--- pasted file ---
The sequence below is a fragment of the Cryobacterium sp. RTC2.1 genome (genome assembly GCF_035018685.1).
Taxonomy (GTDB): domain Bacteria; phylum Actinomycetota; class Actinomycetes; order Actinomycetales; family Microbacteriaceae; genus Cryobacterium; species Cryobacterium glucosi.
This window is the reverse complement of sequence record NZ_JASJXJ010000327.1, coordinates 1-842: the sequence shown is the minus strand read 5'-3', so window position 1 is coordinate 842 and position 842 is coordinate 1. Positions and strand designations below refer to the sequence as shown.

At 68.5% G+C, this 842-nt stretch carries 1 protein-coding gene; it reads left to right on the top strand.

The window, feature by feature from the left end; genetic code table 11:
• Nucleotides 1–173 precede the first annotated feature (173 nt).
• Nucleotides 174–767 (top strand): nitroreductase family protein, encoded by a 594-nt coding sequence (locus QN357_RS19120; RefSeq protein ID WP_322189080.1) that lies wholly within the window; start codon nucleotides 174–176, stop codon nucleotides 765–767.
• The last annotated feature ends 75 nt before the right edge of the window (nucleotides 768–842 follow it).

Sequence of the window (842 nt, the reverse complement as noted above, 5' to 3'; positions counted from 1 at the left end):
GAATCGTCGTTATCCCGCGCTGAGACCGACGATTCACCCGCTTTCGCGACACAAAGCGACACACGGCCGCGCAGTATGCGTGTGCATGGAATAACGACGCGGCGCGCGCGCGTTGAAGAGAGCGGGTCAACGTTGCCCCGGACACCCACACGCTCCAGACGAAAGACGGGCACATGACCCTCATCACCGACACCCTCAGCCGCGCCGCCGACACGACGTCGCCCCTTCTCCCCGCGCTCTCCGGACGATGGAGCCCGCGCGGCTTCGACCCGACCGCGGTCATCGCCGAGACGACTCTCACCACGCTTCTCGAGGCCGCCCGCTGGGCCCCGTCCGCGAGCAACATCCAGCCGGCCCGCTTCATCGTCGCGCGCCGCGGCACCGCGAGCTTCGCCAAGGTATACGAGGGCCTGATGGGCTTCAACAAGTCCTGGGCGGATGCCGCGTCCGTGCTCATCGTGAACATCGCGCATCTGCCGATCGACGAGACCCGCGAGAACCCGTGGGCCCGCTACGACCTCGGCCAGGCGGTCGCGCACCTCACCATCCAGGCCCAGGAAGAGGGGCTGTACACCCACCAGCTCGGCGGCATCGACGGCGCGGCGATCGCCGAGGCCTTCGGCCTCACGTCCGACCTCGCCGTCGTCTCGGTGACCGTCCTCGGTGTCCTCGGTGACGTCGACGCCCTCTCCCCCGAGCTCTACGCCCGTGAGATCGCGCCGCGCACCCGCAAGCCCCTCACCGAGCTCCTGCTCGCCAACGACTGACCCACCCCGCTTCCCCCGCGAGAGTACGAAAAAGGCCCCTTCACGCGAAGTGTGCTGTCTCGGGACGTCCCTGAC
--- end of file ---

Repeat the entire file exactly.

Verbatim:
The sequence below is a fragment of the Cryobacterium sp. RTC2.1 genome (genome assembly GCF_035018685.1).
Taxonomy (GTDB): domain Bacteria; phylum Actinomycetota; class Actinomycetes; order Actinomycetales; family Microbacteriaceae; genus Cryobacterium; species Cryobacterium glucosi.
This window is the reverse complement of sequence record NZ_JASJXJ010000327.1, coordinates 1-842: the sequence shown is the minus strand read 5'-3', so window position 1 is coordinate 842 and position 842 is coordinate 1. Positions and strand designations below refer to the sequence as shown.

At 68.5% G+C, this 842-nt stretch carries 1 protein-coding gene; it reads left to right on the top strand.

The window, feature by feature from the left end; genetic code table 11:
• Nucleotides 1–173 precede the first annotated feature (173 nt).
• Nucleotides 174–767 (top strand): nitroreductase family protein, encoded by a 594-nt coding sequence (locus QN357_RS19120; RefSeq protein ID WP_322189080.1) that lies wholly within the window; start codon nucleotides 174–176, stop codon nucleotides 765–767.
• The last annotated feature ends 75 nt before the right edge of the window (nucleotides 768–842 follow it).

Sequence of the window (842 nt, the reverse complement as noted above, 5' to 3'; positions counted from 1 at the left end):
GAATCGTCGTTATCCCGCGCTGAGACCGACGATTCACCCGCTTTCGCGACACAAAGCGACACACGGCCGCGCAGTATGCGTGTGCATGGAATAACGACGCGGCGCGCGCGCGTTGAAGAGAGCGGGTCAACGTTGCCCCGGACACCCACACGCTCCAGACGAAAGACGGGCACATGACCCTCATCACCGACACCCTCAGCCGCGCCGCCGACACGACGTCGCCCCTTCTCCCCGCGCTCTCCGGACGATGGAGCCCGCGCGGCTTCGACCCGACCGCGGTCATCGCCGAGACGACTCTCACCACGCTTCTCGAGGCCGCCCGCTGGGCCCCGTCCGCGAGCAACATCCAGCCGGCCCGCTTCATCGTCGCGCGCCGCGGCACCGCGAGCTTCGCCAAGGTATACGAGGGCCTGATGGGCTTCAACAAGTCCTGGGCGGATGCCGCGTCCGTGCTCATCGTGAACATCGCGCATCTGCCGATCGACGAGACCCGCGAGAACCCGTGGGCCCGCTACGACCTCGGCCAGGCGGTCGCGCACCTCACCATCCAGGCCCAGGAAGAGGGGCTGTACACCCACCAGCTCGGCGGCATCGACGGCGCGGCGATCGCCGAGGCCTTCGGCCTCACGTCCGACCTCGCCGTCGTCTCGGTGACCGTCCTCGGTGTCCTCGGTGACGTCGACGCCCTCTCCCCCGAGCTCTACGCCCGTGAGATCGCGCCGCGCACCCGCAAGCCCCTCACCGAGCTCCTGCTCGCCAACGACTGACCCACCCCGCTTCCCCCGCGAGAGTACGAAAAAGGCCCCTTCACGCGAAGTGTGCTGTCTCGGGACGTCCCTGAC